Claretta Petacci, born 28 February 1912, was perhaps the biggest love in Benito Mussolini’s life, a man 28 years her senior. Brought up in a wealthy family, Clara’s father was the pope’s personal physician.
Having been devoted to the Duce since childhood, she first met him, quite by accident, in 1932, when he drove pass 20-year-old Petacci in his car. Over the coming weeks, she pursued him relentlessly until, eventually, she secured an audience with him. Mussolini, never one to resist a woman’s advances, soon took her to bed.
Although Mussolini was married and had five children, he and Petacci were to remain lovers until their deaths in 1945. (Pictured: Mussolini with his wife, Rachele, and their first three children, c1923).
Petacci kept a detailed diary of their time together which, in 1949, was seized by the Italian authorities. The diary, under Italian law, was kept locked away for seventy years and only published in 2009. The detailed entries provide intimate details of her relationship with Mussolini, and a record of his inner thoughts. Mussolini, often bored, would ring her several times a day. As a lover, he is portrayed as a boastful and needy man, often fishing for compliments, and in need of constant reassurance about his looks, his virility and the love of both Clara and the Italian people.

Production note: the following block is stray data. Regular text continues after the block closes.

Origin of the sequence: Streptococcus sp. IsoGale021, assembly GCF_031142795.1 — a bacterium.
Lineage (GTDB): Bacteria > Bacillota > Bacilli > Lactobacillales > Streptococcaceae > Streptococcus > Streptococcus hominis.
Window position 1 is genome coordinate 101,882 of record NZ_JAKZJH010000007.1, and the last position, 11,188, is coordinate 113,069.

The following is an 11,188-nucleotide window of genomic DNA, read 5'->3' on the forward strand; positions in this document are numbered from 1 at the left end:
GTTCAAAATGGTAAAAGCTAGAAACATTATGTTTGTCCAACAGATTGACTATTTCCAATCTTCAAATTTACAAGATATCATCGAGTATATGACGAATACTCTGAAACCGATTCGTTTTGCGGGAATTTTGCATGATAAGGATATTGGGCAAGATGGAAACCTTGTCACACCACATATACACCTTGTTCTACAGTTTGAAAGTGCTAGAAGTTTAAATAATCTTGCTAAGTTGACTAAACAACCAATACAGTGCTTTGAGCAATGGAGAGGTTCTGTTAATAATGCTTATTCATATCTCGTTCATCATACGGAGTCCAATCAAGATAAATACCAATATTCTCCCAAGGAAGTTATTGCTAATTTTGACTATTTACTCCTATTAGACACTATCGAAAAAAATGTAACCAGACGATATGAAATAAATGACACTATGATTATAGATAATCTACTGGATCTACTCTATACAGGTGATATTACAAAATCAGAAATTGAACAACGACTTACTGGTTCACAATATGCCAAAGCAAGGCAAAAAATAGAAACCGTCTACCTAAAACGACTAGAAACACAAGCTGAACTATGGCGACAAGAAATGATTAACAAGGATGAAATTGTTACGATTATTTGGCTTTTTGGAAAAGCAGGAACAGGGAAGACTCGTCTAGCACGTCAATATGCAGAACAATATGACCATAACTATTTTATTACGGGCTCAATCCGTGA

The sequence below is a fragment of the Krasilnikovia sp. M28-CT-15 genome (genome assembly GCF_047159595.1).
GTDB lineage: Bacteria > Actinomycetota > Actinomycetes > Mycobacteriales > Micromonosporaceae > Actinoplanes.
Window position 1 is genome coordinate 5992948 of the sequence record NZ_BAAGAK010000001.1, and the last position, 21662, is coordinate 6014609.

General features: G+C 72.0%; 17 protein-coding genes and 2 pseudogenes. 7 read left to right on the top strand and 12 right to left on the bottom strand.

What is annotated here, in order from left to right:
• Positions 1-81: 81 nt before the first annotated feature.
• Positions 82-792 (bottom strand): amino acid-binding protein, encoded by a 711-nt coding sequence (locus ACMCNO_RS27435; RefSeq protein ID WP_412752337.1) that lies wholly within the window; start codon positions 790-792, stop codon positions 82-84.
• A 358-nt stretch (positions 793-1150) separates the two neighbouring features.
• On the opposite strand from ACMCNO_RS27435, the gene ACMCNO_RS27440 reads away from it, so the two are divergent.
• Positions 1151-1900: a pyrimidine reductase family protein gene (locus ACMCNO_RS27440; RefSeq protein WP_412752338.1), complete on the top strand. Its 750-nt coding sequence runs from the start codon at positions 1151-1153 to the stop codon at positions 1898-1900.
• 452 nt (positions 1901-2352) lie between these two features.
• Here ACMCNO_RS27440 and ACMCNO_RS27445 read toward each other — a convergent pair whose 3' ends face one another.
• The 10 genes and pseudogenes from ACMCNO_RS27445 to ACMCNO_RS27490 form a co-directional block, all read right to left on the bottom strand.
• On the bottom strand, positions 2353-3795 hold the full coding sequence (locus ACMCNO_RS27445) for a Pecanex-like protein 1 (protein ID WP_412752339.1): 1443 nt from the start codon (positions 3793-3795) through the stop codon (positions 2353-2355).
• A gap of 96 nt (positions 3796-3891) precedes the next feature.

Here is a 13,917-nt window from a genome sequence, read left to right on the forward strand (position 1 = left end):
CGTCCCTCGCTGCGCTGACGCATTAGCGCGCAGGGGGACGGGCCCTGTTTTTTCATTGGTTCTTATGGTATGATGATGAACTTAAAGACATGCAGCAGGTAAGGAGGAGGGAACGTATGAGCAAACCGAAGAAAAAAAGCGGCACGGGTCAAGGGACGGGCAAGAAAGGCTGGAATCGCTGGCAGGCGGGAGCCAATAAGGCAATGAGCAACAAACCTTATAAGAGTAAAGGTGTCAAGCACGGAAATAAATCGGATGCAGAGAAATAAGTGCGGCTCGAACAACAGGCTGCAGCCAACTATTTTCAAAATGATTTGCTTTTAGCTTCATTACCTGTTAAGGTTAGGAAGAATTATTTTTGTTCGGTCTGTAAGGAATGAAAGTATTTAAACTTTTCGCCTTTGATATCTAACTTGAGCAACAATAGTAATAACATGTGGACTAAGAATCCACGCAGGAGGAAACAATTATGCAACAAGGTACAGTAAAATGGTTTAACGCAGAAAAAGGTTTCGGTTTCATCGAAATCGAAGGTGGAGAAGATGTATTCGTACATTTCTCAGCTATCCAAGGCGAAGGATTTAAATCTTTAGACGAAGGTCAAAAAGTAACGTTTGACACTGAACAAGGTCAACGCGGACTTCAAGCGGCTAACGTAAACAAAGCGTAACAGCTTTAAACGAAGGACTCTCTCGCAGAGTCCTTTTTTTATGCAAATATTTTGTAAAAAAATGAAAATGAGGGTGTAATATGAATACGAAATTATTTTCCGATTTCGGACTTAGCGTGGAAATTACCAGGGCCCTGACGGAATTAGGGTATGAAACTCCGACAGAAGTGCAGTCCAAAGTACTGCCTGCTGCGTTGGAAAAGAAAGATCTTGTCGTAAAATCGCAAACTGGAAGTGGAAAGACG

It was Petacci who recorded how Mussolini boasted of having, in his younger days, up to fourteen lovers at a time, and able to satisfy four women a night. This, from the man who, in his speeches, liked to emphasise the importance of family. Sex with Rachele, his wife, was dull and, worse still, she failed to appreciate just how great a man he was. Clara, on the other hand, never failed to stroke his ego – comparing him favourably to Napoleon and constantly reminding him of his genius.
In one entry, Petacci writes, ‘I hold him tightly. I kiss him and we make love with such fury that his screams seem like those of a wounded beast. Then, exhausted, he falls onto the bed’. In another, she relates ‘We made love with such force that he bit my shoulder so hard his teeth left a mark’.
I am a slave
Elsewhere, Petacci’s diary records Mussolini’s growing anti-Semitism, his meetings with Hitler, and his fears about the coming war. Much of it is expressed in terms of frustration. Mussolini may have been a dictator, but he often felt straitjacketed by events beyond even his control. ‘I am a slave,’ he bemoans; ‘I am not even master in my own house’.
Despite his love for Petacci, Mussolini still entertained women on a regular basis, usually on a sofa in his office.
Yet Petacci never lost her attachment to the Duce. She was with him when, towards the end of the war and knowing all was lost, Mussolini tried to flee to Spain via neutral Switzerland. Caught by Italian partisans near the border on 27 April 1945, they were detained overnight, the only night they spent together, and executed the following day. Petacci was 33.
Rupert Colley’s novella, set during World War Two and Paris in 1968, The Woman on the Train, is now available.